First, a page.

|Thursday, April 29, 1999||
Volume 64, Issue 141
College isn't so bad if you go to class
Andrew S. Chang
CAMBRIDGE, Mass. (U-WIRE) -- "You wasted $150,000 on an education you coulda got for $1.50 in late fees at the public library." -- Will Hunting, Good Will Hunting
Next week marks my last week of classes in college, perhaps for the rest of my life. And yet, it is something of a bittersweet milestone for me. You see, I estimate that throughout my college career my classroom attendance, in lectures and sections, has barely hovered over 50 percent.
Over the years, I have developed many justifications for this poor record. I am a student who learns well reading on my own and figuring things out for myself.
Classroom time was useless for many science classes where understanding concepts and solving problems on my own was all that mattered.
And why should I bother struggling to stay awake through a 9 a.m. lecture when I could watch it in the library on my own time?
Selective attendance is a slippery slope, and one absence makes the next one all the easier. I began to believe that my time, whether it was spent sleeping or eating (or at The Crimson), was more important than going to class.
Some semesters I didn't even bother buying notebooks so I wouldn't get stuck with 60 blank sheets in an 80-page spiral-bound at the end of the term. But somehow I managed to get by, and even perform reasonably well, in my academic work.
The sad thing is that I'm not the only regular class-skipper out there. One advantage of a large school like Harvard is that an absence, even in section, is not likely to get noticed.
What we give up in personal attention from our instructors we gain in anonymity. "Face time" means relatively little, and we are judged largely on the quality of the written work we submit.
Technology has made playing hooky all the easier. Most large lecture classes offer video- or audiotapes of lectures held on reserve in the libraries. Lecture notes, handouts and assignments are often posted on course Web sites. Most course logistics are handled by e-mail. With digital submission of assignments in some departments, notably computer science, one could conceivably succeed in a course without ever setting foot in a classroom.
Such remote learning was possible at Harvard Law School (HLS) until only recently. HLS, which has more than 1,600 students, roughly three times the size of its counterpart in New Haven, has a reputation for being big and impersonal.
It was rumored that some students ran West Coast businesses and would jet back to Cambridge to take final exams. Then the HLS faculty cracked down, enacting a mandatory attendance policy last year that has proven highly unpopular with the students.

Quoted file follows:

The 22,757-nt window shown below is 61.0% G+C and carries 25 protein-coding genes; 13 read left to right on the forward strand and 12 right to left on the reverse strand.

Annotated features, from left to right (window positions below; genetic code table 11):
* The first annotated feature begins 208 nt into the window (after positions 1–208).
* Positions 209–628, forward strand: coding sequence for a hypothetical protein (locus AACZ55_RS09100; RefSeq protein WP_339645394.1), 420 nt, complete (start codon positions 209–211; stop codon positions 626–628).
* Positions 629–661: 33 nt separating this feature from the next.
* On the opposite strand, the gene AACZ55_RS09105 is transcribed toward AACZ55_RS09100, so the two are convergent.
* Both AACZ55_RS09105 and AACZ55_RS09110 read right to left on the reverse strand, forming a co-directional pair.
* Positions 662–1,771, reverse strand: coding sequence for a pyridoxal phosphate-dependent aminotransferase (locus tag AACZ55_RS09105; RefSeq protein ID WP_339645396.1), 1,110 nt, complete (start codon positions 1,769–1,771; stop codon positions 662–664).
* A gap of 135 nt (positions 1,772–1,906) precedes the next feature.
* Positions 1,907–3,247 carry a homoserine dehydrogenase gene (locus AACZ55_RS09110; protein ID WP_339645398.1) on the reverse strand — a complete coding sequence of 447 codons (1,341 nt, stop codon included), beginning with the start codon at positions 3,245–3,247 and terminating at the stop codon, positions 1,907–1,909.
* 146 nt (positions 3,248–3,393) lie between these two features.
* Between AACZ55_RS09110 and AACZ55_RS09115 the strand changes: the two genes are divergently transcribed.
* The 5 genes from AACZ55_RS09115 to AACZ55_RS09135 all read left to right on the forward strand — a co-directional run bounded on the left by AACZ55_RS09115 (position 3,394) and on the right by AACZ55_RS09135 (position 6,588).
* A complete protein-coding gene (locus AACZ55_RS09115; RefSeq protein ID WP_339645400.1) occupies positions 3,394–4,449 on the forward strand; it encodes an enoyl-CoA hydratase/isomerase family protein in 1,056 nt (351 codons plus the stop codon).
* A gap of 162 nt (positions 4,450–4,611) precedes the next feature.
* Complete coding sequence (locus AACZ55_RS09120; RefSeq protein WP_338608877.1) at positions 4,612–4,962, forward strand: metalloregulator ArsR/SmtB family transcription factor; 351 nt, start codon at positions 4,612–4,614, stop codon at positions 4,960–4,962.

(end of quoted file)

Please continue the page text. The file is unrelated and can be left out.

While I hope Harvard College never adopts an attendance policy, I have begun, albeit only recently, to see the merits of classroom attendance. There are some things that can't be learned very well from a book, concepts that require explanation and demonstration.
Section discussion can, at times, be enlightening (at times). And classroom attendance correlates well with academic performance.
(The summer before I arrived here, I met a recent Harvard grad who told me that the secret to success at the College was attending class. Of course, I went on to ignore her sage advice.)
What I feel I have missed most, however, is the collective experience of being in a classroom. The social atmosphere differentiates a real course from a correspondence course or classes at the University of Phoenix, a new on-line university.
Choosing where to sit, whispering conversations with your neighbor, scoping out fellow students, writing down memorable quotes from the instructor -- these are things that make going to class worthwhile. And at the end of the term, you feel as though you have endured something together with your classmates.
In high school, I had friends I hung out with outside of school, but there were kids I remember just as fondly whom I saw only in the classroom.
Sadly, while I have made a lot of wonderful acquaintances here, very few have I met in class. And of all the memories I carry with me from Harvard, very few are from the classroom.
This semester, despite a thesis, job search and lingering senioritis, I am proud to say my classroom attendance is around 90 percent. Not surprisingly, this semester's grades will be an improvement over my last few semesters.
And this week I will fill out CUE guide evaluations and join the smattering of students who say they find Professor X's lectures engaging. I only wish I had learned to appreciate class sooner.
Chang is a staff columnist for Harvard University's Harvard Crimson.